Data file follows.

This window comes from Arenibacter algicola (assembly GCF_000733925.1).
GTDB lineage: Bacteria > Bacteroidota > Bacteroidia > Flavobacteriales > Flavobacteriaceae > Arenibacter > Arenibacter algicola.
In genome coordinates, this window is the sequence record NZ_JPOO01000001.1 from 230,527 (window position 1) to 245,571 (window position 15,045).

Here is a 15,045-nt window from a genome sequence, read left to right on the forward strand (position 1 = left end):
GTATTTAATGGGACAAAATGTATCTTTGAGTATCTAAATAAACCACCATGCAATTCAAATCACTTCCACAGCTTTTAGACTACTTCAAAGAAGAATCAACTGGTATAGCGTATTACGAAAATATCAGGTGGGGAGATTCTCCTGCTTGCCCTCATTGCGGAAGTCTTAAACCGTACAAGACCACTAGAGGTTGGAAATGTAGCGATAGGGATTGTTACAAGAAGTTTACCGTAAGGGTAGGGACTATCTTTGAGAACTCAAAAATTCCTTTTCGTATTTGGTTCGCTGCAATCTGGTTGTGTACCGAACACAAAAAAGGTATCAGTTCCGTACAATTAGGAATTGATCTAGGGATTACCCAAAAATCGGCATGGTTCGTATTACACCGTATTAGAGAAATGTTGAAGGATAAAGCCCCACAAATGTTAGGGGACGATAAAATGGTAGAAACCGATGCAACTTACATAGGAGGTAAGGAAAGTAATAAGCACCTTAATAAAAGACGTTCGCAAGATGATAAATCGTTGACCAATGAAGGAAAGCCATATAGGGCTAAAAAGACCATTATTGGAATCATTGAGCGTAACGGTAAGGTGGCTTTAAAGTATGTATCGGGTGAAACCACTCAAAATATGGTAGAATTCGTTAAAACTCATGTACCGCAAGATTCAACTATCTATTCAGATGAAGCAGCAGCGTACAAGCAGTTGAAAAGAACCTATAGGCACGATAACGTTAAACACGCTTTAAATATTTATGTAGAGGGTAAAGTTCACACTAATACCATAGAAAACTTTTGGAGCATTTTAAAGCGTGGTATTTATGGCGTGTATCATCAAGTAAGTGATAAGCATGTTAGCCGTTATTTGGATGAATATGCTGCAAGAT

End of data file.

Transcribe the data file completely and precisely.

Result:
This window comes from Arenibacter algicola (assembly GCF_000733925.1).
GTDB lineage: Bacteria > Bacteroidota > Bacteroidia > Flavobacteriales > Flavobacteriaceae > Arenibacter > Arenibacter algicola.
In genome coordinates, this window is the sequence record NZ_JPOO01000001.1 from 230,527 (window position 1) to 245,571 (window position 15,045).

Here is a 15,045-nt window from a genome sequence, read left to right on the forward strand (position 1 = left end):
GTATTTAATGGGACAAAATGTATCTTTGAGTATCTAAATAAACCACCATGCAATTCAAATCACTTCCACAGCTTTTAGACTACTTCAAAGAAGAATCAACTGGTATAGCGTATTACGAAAATATCAGGTGGGGAGATTCTCCTGCTTGCCCTCATTGCGGAAGTCTTAAACCGTACAAGACCACTAGAGGTTGGAAATGTAGCGATAGGGATTGTTACAAGAAGTTTACCGTAAGGGTAGGGACTATCTTTGAGAACTCAAAAATTCCTTTTCGTATTTGGTTCGCTGCAATCTGGTTGTGTACCGAACACAAAAAAGGTATCAGTTCCGTACAATTAGGAATTGATCTAGGGATTACCCAAAAATCGGCATGGTTCGTATTACACCGTATTAGAGAAATGTTGAAGGATAAAGCCCCACAAATGTTAGGGGACGATAAAATGGTAGAAACCGATGCAACTTACATAGGAGGTAAGGAAAGTAATAAGCACCTTAATAAAAGACGTTCGCAAGATGATAAATCGTTGACCAATGAAGGAAAGCCATATAGGGCTAAAAAGACCATTATTGGAATCATTGAGCGTAACGGTAAGGTGGCTTTAAAGTATGTATCGGGTGAAACCACTCAAAATATGGTAGAATTCGTTAAAACTCATGTACCGCAAGATTCAACTATCTATTCAGATGAAGCAGCAGCGTACAAGCAGTTGAAAAGAACCTATAGGCACGATAACGTTAAACACGCTTTAAATATTTATGTAGAGGGTAAAGTTCACACTAATACCATAGAAAACTTTTGGAGCATTTTAAAGCGTGGTATTTATGGCGTGTATCATCAAGTAAGTGATAAGCATGTTAGCCGTTATTTGGATGAATATGCTGCAAGAT